So we gave up on acutely having pictures of the kids wearing hats. Maybe it would be okay if we had them sitting near the hats or playing with them. Sounds good right? Well it would have been great if there were not much more interesting things in the room like say curtains and electrical outlets.
awww look how nicely they play.
Still playing nicely ignoring the hats until my son wanted to put his fingers in the same outlet as LG. Sigh. A loud smack followed by a crying LG later I am apologizing to Brandy while putting my kid in time out.
Brandy stayed cool the whole time despite the fact I think all 3 kids were crying at this point. Putting the hats on her older daughter stopped one set of tears.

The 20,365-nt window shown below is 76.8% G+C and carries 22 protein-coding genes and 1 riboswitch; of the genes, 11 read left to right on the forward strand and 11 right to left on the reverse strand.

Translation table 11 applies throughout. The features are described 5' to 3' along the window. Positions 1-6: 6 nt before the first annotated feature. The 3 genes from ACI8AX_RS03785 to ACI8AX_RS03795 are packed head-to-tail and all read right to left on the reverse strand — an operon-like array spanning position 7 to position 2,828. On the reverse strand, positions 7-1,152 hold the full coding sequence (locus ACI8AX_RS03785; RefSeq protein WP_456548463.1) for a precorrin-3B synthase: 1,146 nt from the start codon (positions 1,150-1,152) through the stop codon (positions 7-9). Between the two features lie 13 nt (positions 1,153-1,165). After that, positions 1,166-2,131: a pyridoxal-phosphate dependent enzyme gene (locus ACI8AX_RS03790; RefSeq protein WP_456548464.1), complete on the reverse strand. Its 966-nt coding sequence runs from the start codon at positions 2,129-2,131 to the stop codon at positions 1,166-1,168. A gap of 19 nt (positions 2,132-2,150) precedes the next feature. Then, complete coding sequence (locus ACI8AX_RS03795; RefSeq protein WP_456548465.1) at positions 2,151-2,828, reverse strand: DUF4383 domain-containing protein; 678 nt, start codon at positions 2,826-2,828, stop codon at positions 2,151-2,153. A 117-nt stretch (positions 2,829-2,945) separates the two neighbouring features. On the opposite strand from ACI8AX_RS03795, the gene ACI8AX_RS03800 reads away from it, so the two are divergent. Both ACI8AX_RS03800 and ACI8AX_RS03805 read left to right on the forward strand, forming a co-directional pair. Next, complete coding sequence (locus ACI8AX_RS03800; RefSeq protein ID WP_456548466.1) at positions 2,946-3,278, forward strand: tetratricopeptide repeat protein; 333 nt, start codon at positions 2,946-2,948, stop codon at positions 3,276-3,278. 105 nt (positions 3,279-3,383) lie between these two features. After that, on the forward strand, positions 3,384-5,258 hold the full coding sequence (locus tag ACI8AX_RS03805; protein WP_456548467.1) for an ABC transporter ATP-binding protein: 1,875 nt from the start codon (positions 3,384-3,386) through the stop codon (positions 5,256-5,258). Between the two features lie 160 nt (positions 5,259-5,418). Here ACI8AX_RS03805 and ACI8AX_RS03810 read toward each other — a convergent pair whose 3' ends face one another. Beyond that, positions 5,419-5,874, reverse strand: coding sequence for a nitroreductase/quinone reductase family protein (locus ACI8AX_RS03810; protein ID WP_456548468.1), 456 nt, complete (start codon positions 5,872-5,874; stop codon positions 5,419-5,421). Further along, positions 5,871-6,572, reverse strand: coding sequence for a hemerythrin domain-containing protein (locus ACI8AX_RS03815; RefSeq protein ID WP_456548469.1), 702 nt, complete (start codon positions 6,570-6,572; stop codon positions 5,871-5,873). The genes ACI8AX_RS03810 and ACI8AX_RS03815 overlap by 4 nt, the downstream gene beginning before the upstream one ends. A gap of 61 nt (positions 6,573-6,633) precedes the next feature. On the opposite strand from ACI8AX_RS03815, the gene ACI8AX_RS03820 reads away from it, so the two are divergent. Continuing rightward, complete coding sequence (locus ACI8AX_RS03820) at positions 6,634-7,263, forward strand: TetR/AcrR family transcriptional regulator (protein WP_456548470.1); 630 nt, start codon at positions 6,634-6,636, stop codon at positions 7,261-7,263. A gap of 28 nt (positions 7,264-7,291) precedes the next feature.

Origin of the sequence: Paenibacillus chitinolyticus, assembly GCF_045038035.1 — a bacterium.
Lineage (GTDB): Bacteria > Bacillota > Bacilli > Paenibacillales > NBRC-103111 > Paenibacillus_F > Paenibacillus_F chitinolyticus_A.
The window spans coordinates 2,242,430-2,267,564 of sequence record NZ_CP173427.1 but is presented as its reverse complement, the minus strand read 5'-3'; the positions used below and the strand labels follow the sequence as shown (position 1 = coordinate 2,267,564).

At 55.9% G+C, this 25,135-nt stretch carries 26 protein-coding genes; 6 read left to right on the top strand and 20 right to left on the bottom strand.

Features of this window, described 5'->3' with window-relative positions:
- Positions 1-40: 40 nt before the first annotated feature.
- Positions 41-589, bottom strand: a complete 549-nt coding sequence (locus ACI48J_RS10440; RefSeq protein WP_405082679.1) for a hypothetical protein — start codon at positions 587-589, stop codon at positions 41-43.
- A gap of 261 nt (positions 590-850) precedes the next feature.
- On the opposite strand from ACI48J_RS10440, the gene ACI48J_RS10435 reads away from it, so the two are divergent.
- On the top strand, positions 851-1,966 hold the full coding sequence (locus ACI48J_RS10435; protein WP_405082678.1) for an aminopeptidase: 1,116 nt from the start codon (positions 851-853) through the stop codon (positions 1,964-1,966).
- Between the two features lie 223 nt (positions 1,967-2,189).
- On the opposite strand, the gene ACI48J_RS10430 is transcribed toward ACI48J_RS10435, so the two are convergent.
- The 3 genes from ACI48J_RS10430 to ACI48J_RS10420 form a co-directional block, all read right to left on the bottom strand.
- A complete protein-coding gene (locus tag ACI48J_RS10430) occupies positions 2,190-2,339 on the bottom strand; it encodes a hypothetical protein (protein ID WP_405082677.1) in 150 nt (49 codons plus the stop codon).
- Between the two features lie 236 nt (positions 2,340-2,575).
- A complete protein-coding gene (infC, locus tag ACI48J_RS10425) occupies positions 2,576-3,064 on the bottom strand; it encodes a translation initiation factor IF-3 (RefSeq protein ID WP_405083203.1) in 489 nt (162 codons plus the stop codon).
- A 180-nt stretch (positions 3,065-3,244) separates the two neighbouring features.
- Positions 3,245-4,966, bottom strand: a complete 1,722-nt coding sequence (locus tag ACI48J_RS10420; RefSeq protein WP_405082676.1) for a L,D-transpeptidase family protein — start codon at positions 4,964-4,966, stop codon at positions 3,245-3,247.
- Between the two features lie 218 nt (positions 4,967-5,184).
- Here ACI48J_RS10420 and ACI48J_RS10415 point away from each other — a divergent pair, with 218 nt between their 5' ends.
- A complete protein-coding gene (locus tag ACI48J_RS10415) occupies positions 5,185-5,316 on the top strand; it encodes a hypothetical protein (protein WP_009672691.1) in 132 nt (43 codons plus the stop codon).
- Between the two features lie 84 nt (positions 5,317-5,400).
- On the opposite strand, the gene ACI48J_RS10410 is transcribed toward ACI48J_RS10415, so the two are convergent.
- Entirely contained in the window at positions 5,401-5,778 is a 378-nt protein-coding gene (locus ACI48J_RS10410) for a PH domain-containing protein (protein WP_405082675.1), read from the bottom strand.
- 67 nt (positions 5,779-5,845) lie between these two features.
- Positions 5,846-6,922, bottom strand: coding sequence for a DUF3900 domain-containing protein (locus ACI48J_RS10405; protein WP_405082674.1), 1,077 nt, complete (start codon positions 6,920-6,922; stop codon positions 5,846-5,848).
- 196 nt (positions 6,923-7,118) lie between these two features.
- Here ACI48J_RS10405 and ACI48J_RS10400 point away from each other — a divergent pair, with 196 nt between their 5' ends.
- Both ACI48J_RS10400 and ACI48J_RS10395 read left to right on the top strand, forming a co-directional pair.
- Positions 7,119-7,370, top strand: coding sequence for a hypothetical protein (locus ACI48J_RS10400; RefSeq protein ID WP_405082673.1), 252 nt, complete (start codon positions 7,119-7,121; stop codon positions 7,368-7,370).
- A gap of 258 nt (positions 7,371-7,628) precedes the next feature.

And I even got brandy to put on a hat herself.
Maybe we would have better luck outside on a picnic blanket? Oh wait they can both crawl.
Brandy went all out and got a cake in Petite Purls colors for the kids to eat with the hats near by. Sounds nice right? While my kid did not appreciate the cake LG did. Wow.
So I do not think we got a good photo in the bunch. But it was fun, or at least funny, in a frustrating way.
Happy Birthday Petite Purls! You are a great magazine and your first birthday issue is fantastic.
A few months ago I sent co-editors Brandy and Allegra a goofy tweet saying they should knit party hats to celebrate. I almost immediately got an e-mail asking me if I would be willing to design the hat in Petite Purls colors. No problem!